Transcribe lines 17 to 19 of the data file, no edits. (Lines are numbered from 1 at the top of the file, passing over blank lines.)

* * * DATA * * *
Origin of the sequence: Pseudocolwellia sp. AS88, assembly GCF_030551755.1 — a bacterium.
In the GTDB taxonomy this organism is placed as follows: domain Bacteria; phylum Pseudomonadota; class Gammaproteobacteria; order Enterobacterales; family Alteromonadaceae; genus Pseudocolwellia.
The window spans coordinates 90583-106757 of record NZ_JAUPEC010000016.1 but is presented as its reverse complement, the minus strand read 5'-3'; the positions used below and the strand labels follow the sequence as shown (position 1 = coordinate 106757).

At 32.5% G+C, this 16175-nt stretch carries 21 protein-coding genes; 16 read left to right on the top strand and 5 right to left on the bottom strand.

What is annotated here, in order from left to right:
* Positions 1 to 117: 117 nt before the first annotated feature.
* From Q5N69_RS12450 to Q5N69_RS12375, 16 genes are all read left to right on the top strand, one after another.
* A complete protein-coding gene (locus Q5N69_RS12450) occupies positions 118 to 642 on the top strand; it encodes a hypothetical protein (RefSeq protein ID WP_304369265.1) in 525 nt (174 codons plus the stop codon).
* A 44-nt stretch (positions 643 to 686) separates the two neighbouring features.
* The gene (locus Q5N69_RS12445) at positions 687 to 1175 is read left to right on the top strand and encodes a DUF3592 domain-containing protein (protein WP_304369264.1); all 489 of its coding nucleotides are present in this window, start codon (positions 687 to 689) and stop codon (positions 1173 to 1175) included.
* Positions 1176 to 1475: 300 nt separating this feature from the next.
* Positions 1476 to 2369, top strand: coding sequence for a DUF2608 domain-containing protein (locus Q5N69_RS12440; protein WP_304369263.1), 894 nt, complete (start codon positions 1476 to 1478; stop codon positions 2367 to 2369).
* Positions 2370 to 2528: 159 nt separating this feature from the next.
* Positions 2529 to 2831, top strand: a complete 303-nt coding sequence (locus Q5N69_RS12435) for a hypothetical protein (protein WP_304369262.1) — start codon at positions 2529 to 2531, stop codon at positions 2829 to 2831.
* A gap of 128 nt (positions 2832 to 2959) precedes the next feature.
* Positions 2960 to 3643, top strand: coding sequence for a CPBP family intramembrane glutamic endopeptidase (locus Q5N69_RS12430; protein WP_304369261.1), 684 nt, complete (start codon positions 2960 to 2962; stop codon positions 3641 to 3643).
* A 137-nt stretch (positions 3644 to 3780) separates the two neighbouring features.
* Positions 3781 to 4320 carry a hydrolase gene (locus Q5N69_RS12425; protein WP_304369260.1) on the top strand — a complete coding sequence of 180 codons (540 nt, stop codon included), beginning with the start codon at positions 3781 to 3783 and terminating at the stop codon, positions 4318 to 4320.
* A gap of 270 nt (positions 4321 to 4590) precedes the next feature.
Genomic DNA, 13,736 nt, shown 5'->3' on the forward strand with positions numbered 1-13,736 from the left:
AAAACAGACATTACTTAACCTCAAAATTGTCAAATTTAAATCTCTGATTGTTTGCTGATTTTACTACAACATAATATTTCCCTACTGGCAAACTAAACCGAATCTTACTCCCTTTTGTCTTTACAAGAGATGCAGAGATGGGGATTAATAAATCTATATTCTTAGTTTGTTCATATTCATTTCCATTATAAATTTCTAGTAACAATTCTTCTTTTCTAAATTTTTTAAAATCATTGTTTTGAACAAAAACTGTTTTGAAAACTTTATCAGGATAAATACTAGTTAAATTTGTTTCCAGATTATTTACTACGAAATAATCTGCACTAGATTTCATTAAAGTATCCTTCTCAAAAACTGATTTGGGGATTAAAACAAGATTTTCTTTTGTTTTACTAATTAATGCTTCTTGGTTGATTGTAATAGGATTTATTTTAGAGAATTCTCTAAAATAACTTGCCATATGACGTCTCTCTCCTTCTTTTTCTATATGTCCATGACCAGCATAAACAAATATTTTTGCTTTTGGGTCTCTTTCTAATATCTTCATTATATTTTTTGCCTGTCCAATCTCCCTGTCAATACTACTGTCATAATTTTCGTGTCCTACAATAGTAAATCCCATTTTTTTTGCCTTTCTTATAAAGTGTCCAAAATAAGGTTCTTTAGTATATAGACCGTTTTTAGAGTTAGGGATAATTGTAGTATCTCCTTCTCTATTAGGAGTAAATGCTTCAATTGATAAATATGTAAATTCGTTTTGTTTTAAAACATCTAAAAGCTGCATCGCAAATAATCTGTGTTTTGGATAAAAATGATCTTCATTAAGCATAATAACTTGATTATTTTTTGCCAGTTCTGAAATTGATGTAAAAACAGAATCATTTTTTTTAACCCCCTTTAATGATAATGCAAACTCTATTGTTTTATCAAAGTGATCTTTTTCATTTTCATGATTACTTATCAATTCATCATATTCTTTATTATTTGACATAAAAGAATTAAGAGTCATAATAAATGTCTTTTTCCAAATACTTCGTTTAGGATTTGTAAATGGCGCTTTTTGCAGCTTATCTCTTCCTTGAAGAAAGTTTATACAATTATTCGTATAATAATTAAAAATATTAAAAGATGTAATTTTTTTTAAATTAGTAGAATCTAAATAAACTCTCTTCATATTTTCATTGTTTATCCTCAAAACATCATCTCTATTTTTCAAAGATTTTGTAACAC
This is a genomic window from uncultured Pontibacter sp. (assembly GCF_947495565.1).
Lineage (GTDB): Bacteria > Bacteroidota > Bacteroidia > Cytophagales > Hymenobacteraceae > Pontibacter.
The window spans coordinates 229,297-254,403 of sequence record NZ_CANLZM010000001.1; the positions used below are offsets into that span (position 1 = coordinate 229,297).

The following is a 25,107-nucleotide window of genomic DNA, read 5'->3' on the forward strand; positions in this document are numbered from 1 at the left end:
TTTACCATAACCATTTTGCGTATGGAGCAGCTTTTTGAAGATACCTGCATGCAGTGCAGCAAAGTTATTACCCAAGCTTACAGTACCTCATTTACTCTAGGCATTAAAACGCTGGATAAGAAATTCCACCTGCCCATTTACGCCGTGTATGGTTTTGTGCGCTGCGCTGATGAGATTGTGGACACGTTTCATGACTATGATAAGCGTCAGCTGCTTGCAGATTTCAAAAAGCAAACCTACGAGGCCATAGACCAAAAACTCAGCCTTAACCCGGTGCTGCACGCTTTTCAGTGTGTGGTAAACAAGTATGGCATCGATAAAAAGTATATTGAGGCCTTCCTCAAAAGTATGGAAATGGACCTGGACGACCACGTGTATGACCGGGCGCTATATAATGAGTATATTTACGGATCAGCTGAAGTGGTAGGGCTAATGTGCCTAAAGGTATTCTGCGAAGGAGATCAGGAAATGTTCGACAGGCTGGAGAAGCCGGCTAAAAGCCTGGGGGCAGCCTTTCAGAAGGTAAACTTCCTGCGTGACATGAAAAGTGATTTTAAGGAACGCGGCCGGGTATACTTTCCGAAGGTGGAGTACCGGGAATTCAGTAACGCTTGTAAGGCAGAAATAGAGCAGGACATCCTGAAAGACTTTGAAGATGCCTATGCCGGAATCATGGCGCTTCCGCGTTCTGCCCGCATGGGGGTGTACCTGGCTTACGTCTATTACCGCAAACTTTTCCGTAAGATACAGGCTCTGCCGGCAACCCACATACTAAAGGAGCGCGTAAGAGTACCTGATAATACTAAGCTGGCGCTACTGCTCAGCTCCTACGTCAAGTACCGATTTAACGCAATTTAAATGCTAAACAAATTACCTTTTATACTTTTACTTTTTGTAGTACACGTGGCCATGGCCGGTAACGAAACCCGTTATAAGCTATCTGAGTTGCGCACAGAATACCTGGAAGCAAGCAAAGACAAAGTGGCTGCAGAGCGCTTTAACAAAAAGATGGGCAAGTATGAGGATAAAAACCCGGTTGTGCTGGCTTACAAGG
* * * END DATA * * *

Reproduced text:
* A 137-nt stretch (positions 3644 to 3780) separates the two neighbouring features.
* Positions 3781 to 4320 carry a hydrolase gene (locus Q5N69_RS12425; protein WP_304369260.1) on the top strand — a complete coding sequence of 180 codons (540 nt, stop codon included), beginning with the start codon at positions 3781 to 3783 and terminating at the stop codon, positions 4318 to 4320.
* A gap of 270 nt (positions 4321 to 4590) precedes the next feature.